There is no better way to see America than on foot. And there is no better way to appreciate what you are looking at than with a walking tour. This walking tour of Clarion, Pennsylvania is ready to explore when you are. Each walking tour describes historical, architectural landmarks, cultural sites and ecclesiastic touchstones and provides step-by-step directions. More
There is no better way to see America than on foot. And there is no better way to appreciate what you are looking at than with a walking tour. Whether you are preparing for a road trip or just out to look at your own town in a new way, a downloadable walking tour from is ready to explore when you are.
Each walking tour describes historical and architectural landmarks and provides pictures to help out when those pesky street addresses are missing. Every tour also includes a quick primer on identifying architectural styles seen on American streets.
Clarion County was created as the 54th of Pennyslvania’s 67 counties on March 11, 1839, from parts of Venango and Armstrong counties. The Clarion River was the dividing line between the two mother counties was in early times known as Stump Creek and Toby’s Creek. In 1817, the legislature passed an Act, authorizing the survey of a state road from Indiana to Franklin. The surveyors selected were David Lawson and Daniel Stannard. While lying in their tent one night, along Toby Creek, which was heavily fringed by a wall of close and massive timber, they noticed this wall condensed and reflected the murmur of the stream, giving it a silvery mellowness. Stannard remarked, “The water sounds like a distant clarion.” And so Pennsylvania got a name for a river, a county, and, a town.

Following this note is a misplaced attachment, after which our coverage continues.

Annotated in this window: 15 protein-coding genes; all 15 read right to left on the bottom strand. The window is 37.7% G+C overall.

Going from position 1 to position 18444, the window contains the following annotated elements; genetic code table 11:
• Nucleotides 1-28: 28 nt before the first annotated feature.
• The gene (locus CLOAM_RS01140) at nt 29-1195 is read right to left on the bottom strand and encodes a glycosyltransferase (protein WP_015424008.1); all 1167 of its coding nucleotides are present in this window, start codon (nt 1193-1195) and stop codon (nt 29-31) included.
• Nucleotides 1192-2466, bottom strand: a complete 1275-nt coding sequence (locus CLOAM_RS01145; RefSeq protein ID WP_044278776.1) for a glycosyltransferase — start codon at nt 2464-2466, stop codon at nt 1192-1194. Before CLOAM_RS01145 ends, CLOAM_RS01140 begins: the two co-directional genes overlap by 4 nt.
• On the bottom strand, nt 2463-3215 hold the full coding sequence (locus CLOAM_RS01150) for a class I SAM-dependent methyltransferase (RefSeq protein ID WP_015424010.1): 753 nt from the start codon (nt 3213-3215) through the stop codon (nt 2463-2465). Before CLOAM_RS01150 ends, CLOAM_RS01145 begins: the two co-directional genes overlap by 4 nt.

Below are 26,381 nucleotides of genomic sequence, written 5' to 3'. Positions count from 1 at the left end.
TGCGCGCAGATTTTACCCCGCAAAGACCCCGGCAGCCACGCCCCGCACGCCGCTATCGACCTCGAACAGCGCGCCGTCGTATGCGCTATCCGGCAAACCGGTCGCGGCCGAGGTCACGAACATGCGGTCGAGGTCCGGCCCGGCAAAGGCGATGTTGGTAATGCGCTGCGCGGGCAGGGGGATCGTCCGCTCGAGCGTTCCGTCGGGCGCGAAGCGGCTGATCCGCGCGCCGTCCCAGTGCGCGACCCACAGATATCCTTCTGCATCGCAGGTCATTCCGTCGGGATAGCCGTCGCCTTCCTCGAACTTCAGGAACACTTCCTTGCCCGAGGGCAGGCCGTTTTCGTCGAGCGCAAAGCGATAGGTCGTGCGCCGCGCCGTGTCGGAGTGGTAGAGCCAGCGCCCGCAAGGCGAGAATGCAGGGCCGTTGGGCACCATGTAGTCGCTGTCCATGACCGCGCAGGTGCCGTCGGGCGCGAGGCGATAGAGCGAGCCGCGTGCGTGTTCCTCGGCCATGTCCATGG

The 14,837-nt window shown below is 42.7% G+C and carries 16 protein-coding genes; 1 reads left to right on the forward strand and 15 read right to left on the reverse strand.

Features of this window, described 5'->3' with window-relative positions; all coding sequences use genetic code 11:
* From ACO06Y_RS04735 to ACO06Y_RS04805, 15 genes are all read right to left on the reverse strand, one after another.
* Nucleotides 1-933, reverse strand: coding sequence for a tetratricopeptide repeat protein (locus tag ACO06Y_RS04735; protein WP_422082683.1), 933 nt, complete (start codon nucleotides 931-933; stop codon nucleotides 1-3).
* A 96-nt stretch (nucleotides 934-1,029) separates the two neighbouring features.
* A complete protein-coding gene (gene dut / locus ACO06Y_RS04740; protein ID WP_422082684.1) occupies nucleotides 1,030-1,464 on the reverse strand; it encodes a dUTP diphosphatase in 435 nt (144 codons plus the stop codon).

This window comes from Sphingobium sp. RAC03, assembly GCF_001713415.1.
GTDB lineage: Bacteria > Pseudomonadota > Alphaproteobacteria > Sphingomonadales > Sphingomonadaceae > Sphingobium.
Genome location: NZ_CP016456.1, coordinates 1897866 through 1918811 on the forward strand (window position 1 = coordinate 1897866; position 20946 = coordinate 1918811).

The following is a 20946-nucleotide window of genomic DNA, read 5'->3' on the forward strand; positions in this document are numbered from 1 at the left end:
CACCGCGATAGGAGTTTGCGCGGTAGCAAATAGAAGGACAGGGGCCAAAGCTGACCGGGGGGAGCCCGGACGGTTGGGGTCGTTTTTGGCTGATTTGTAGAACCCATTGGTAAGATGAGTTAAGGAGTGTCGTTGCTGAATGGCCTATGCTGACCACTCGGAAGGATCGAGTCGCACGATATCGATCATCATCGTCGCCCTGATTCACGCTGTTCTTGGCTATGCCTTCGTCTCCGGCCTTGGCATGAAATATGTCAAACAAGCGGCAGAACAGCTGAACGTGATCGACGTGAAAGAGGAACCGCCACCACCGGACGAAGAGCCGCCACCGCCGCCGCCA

Sometime in the fall of 1839, the town plot containing 200 acres, was surveyed by John Sloan, Jr. There were 275 in-lots and 50 out-lots. The public sale of the lots began October 30, 1839 and continued for three days. The highest price for a lot was $757.50 and the next in value was sold for $560.00.
The community was incorporated as a borough in 1841 and lay along the historic overland Susquehanna and Waterford Turnpike (later known as the Lakes-to-Sea Highway and now U.S. Route 322). Large stands of virgin timber provided the impetus for the first industry; later, local sand reserves helped make Clarion known as a producer of glass bottles. Clarion also prospered during the region’s oil boom f the 1860s and 1870s. Around that time the Carrier Seminary was established in Clarion; it eventually became Clarion University of Pennsylvania, and continues to be among the leading economic forces in the community.
Our walking tour will begin in a small park dedicated to America’s veterans, opposite the town’s most obvious landmark...